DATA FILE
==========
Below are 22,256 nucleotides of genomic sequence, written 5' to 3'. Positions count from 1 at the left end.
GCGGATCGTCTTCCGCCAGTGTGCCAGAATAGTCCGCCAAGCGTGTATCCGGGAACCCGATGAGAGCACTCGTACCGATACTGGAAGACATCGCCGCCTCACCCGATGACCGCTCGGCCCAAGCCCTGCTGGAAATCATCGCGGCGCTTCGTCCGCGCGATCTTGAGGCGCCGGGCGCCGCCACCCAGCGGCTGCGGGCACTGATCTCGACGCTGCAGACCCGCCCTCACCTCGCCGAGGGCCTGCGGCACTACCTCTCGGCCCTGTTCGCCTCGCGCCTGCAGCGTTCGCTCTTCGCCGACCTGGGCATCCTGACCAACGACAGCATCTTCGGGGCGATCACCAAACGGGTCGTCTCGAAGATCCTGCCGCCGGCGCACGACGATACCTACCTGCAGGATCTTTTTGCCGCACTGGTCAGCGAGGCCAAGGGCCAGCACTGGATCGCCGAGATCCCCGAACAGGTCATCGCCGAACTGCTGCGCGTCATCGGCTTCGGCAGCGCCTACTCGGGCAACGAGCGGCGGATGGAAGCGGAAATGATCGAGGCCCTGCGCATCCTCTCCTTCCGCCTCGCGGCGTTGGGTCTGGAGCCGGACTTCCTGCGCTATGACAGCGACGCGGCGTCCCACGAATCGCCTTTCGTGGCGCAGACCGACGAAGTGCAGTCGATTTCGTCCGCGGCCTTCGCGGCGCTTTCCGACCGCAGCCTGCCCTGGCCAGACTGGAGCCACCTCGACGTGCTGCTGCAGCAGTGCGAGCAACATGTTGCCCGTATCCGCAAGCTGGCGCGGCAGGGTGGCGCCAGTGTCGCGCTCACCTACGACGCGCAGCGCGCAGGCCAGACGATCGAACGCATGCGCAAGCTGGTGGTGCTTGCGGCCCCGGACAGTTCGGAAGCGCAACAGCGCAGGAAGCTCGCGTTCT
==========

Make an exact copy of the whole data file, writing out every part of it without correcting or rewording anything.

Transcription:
Below are 22,256 nucleotides of genomic sequence, written 5' to 3'. Positions count from 1 at the left end.
GCGGATCGTCTTCCGCCAGTGTGCCAGAATAGTCCGCCAAGCGTGTATCCGGGAACCCGATGAGAGCACTCGTACCGATACTGGAAGACATCGCCGCCTCACCCGATGACCGCTCGGCCCAAGCCCTGCTGGAAATCATCGCGGCGCTTCGTCCGCGCGATCTTGAGGCGCCGGGCGCCGCCACCCAGCGGCTGCGGGCACTGATCTCGACGCTGCAGACCCGCCCTCACCTCGCCGAGGGCCTGCGGCACTACCTCTCGGCCCTGTTCGCCTCGCGCCTGCAGCGTTCGCTCTTCGCCGACCTGGGCATCCTGACCAACGACAGCATCTTCGGGGCGATCACCAAACGGGTCGTCTCGAAGATCCTGCCGCCGGCGCACGACGATACCTACCTGCAGGATCTTTTTGCCGCACTGGTCAGCGAGGCCAAGGGCCAGCACTGGATCGCCGAGATCCCCGAACAGGTCATCGCCGAACTGCTGCGCGTCATCGGCTTCGGCAGCGCCTACTCGGGCAACGAGCGGCGGATGGAAGCGGAAATGATCGAGGCCCTGCGCATCCTCTCCTTCCGCCTCGCGGCGTTGGGTCTGGAGCCGGACTTCCTGCGCTATGACAGCGACGCGGCGTCCCACGAATCGCCTTTCGTGGCGCAGACCGACGAAGTGCAGTCGATTTCGTCCGCGGCCTTCGCGGCGCTTTCCGACCGCAGCCTGCCCTGGCCAGACTGGAGCCACCTCGACGTGCTGCTGCAGCAGTGCGAGCAACATGTTGCCCGTATCCGCAAGCTGGCGCGGCAGGGTGGCGCCAGTGTCGCGCTCACCTACGACGCGCAGCGCGCAGGCCAGACGATCGAACGCATGCGCAAGCTGGTGGTGCTTGCGGCCCCGGACAGTTCGGAAGCGCAACAGCGCAGGAAGCTCGCGTTCT